In a debate hosted by the Harvard Political Union, Simone Abegunrin ’18 stands to give a qualification in support of political correctness. “Political correctness is a new concept, and with new concepts come growing pains and mistakes along the way.”
Conservative and Democratic Harvard affiliates had mixed feelings following Monday night’s Iowa caucuses and the role they will play as the 2016 Presidential race unfurls.
Students gather at John F. Kennedy Jr. Forum to watch the results come in for the Iowa caucuses, the first election of the presidential election year. Admission was only given to Harvard student ID holders.
Political activists and enthusiasts from both ends of the political spectrum flooded into the John F. Kennedy Jr. Forum to watch as the Iowa caucuses unfolded, marking the end of the year-long buildup to the 2016 presidential election.
From left: Justin G. Curtis ‘19, Sarah A. Welsh ‘19, and Graham W. Bishai ‘19 phone voters to garner support for presidential candidate Bernie Sanders on Sunday evening. With Iowa caucuses set for the following day, students participated in the phone bank throughout the weekend.
There are many ways to describe Donald Trump...we won’t go into the details, or else we would go on longer than the Harvard Leads email chain. But whatever your preferred adjectives to describe “The Donald,” his decision to dip out of this week’s GOP debate may cause many to liken Trump’s behavior to that of a small child. Albeit, a very rich, very gullible, child with...interesting hair.
Back on campus, Harvard Law School professor Lawrence Lessig said the campaign was a learning experience in the challenges affecting democracy in America. He said he sees businessman Donald J. Trump as the candidate with the best chance of enacting the campaign finance reforms he ran on.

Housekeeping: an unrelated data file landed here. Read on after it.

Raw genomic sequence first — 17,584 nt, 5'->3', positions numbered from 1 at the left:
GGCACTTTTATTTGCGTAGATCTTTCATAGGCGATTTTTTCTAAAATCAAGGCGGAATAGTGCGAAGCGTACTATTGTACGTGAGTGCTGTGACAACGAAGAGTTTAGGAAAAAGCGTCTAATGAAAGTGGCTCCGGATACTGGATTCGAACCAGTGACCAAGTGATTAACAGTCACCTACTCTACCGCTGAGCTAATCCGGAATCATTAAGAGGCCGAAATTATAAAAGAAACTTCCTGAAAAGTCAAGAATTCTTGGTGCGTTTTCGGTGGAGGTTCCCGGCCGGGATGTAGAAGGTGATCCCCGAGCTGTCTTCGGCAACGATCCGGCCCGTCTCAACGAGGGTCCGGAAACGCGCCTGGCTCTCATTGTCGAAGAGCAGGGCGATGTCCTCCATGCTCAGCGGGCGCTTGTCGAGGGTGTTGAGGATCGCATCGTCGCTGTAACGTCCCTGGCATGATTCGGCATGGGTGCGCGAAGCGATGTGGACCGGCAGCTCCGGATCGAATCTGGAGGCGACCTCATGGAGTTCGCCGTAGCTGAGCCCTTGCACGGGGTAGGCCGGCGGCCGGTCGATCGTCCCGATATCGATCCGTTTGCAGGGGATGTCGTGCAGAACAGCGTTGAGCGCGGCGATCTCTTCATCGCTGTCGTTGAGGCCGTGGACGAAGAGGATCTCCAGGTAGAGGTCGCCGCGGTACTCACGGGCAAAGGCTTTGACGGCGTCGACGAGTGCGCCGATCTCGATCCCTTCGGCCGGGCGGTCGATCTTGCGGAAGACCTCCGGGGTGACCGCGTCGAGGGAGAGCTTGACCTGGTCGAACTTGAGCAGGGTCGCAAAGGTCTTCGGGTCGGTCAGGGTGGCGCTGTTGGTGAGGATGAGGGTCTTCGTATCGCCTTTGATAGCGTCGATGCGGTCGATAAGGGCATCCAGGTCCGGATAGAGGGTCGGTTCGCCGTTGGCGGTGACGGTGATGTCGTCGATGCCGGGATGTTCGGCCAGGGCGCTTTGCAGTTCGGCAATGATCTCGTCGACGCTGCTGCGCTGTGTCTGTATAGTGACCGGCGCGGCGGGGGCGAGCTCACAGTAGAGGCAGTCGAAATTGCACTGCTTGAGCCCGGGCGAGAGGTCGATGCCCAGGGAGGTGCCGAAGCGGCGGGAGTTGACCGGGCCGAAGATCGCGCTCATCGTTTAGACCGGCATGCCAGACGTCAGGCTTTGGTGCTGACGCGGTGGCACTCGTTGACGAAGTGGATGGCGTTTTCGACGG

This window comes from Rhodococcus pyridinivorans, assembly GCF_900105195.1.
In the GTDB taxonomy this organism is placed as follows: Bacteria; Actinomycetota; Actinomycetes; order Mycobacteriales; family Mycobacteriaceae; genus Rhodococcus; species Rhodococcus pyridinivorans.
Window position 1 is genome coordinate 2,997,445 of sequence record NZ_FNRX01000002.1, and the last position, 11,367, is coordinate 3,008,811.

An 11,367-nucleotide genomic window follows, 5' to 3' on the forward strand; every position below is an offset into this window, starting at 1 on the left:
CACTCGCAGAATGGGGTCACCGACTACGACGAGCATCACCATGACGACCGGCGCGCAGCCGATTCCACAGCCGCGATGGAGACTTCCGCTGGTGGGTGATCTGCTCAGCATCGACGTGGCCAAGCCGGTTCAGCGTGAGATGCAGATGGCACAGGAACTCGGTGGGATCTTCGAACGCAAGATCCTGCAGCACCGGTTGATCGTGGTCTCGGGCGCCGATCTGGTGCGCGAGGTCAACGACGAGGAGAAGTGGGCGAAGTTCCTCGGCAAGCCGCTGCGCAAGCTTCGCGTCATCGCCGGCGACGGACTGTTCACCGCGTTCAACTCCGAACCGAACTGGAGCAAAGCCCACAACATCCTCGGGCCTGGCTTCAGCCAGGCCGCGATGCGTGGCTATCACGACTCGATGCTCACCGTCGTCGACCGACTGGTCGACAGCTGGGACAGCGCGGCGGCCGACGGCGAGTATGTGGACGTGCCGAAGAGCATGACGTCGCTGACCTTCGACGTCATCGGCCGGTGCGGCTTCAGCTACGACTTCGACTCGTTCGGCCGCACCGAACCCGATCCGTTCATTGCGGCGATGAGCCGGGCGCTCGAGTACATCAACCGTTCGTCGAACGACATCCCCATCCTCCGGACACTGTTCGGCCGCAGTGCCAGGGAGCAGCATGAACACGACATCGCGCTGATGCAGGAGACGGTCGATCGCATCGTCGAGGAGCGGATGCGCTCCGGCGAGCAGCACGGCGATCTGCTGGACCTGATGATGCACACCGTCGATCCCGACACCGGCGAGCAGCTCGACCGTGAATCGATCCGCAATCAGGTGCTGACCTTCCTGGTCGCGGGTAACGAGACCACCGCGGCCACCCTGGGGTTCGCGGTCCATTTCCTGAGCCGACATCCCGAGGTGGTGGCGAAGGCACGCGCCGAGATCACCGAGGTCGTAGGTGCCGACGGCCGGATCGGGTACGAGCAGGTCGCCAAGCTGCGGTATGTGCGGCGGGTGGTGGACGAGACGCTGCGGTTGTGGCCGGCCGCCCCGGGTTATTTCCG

The focus on Tribe stemmed from a widely-cited op-ed he penned in The Boston Globe earlier this month titled “Under Ted Cruz’s own logic, he’s ineligible for the White House.” In the article, Tribe calls into question Cruz’s consistency in interpreting the Constitution.
Six new resident fellows, including Christopher W. Smart, former special assistant to the President for international economics, and Annise D. Parker, former mayor of Houston, Tex., will join The Institute of Politics and host weekly study groups this spring.
The gift by investor Robert A. Belfer and his family—for whom the Belfer Center for Science and International Affairs has been named since 1997—brings the Kennedy School's capital campaign total just short of its $500 million goal.
Elmendorf emphasized the importance of helping the school adopt modern teaching methods, fundraising for the capital campaign, seeing the construction of the HKS campus through to its completion, and keeping the cost of the Kennedy School low.
The non-partisan organization, New Politics, is guiding 13 candidates, at least five of whom have ties to Harvard, through elections for a wide range of political offices.
Last week, the College outfitted a number of dining halls with laminated guides printed with what purports to be advice for students discussing issues related to race and diversity with family members. Aaron I. Henricks ’16 said he found the publication of the placemats by an official Harvard office “beyond inappropriate and arrogant,” criticizing their one-sided presentation of “highly debateable subjects.” The placemats offer a single response to each proposed question.
Last week, the College outfitted a number of dining halls with laminated placemats described as "[guides] for holiday discussions on race and justice with loved ones." Aaron I. Henricks ’16 said he found the publication of the placemats by an official Harvard office “beyond inappropriate and arrogant,” criticizing their one-sided presentation of “highly debateable subjects.” The placemats offer a single response to each proposed question.